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Latinx Studies: Library of Congress Resources

This guide provides curated Library of Congress resources for researching LatinX Studies, including digitized primary source materials in a wide variety of formats, books and periodicals, online databases, and research strategies.

Introduction

The Library of Congress has a wide variety of primary and secondary sources useful in the study of the the Latinx history and experience. Through this guide, the curators and librarians in the Library's Hispanic Division have identified the most useful resources and have recommended strategies for expanding your research on this topic. You will find links to digitized primary sources through a curated list of collections based on format, databases to locate journals or scholarly articles, and a print bibliography and additional subject searches into the Library of Congress Online Catalog.

Have you heard of the term Latinx?

"Latinx intends to describe the in-between space in which Latinx live, which allows us to cross racial boundaries more easily and construct identities, or self-images, that include a wide variety of racial, national, and even gender-based identification."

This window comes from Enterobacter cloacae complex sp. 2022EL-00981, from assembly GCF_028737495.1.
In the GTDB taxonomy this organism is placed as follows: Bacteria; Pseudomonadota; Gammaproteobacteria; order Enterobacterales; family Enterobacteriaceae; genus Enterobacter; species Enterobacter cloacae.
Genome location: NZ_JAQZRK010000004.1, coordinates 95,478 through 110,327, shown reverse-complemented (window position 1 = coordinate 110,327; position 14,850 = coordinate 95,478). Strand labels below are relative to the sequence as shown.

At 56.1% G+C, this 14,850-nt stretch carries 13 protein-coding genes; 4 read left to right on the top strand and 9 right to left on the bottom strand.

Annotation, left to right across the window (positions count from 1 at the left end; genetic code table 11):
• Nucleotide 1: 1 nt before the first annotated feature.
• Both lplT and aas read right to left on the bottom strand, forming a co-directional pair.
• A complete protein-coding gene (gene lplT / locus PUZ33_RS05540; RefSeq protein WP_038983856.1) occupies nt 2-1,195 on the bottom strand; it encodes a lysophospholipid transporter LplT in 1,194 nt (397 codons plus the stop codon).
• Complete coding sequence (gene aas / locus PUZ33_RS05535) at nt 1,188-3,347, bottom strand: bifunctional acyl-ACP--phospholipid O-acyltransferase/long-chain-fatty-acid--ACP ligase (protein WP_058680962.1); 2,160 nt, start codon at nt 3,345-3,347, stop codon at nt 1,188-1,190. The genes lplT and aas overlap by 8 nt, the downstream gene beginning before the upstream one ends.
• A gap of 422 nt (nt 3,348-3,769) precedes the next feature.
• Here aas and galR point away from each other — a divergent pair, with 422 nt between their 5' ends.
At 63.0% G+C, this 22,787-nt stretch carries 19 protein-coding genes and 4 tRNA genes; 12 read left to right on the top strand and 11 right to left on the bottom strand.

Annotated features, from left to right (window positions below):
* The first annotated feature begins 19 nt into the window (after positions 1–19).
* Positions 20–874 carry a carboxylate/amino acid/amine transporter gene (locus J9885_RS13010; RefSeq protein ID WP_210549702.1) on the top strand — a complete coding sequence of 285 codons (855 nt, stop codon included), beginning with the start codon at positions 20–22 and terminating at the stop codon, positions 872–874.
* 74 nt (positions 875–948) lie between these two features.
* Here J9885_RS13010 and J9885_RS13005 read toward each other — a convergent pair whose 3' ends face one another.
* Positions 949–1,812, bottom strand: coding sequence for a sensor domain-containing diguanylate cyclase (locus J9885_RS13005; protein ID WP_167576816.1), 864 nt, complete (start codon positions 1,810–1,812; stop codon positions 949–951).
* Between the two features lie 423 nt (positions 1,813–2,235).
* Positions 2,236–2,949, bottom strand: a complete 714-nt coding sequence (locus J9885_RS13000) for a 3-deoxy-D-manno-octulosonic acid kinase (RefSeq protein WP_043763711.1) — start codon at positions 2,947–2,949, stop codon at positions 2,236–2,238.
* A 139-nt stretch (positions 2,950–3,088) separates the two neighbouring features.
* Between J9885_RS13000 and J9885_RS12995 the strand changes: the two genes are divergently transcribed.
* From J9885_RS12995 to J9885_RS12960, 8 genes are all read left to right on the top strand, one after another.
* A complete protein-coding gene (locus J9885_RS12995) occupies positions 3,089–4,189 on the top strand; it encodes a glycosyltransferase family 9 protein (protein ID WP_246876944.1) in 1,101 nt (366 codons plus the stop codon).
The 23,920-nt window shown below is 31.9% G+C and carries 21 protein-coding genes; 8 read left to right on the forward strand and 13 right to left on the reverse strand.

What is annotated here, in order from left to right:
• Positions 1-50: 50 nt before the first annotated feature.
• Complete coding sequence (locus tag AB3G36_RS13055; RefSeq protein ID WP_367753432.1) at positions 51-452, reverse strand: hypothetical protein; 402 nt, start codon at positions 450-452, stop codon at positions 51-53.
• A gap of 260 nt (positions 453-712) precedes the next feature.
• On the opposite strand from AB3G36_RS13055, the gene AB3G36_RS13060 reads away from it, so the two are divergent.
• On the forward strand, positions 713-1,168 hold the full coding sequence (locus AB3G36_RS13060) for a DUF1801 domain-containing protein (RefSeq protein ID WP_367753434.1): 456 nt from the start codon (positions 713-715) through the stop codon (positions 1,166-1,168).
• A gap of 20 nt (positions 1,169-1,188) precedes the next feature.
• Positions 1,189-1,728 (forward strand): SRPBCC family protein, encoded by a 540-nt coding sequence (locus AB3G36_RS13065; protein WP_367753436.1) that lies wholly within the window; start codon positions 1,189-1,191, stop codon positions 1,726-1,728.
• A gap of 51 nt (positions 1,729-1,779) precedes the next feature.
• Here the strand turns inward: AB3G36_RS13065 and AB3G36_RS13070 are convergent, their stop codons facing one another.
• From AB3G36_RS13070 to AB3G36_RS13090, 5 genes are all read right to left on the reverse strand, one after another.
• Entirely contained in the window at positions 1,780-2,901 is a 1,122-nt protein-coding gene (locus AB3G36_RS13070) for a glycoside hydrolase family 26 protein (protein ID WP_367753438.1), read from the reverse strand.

—Ed Morales
Latinx: The New Force in American Politics and Culture

Latinx is a gender-neutral term that has gained popularity in recent years as an alternative to the gendered forms of Latina, Latino, or even Latin@. The Library of Congress actively collects materials in various formats that document the history and culture of the US Latina(o)/Latinx community.

What do you think of this term? Is it an appropriate, more inclusive term to describe a complex and multi-cultural community? Or do you find it difficult to use and include it in context? Let us know what you think by submitting a message through Ask a Librarian.

About the Hispanic Division

The reading room of the Hispanic Division is the primary access point for research related to the Caribbean, Latin America, Spain and Portugal; the indigenous cultures of those areas; and peoples throughout the world historically influenced by Luso-Hispanic heritage, including Latinos in the U.S. and peoples of Portuguese or Spanish heritage in Africa, Asia, and Oceania.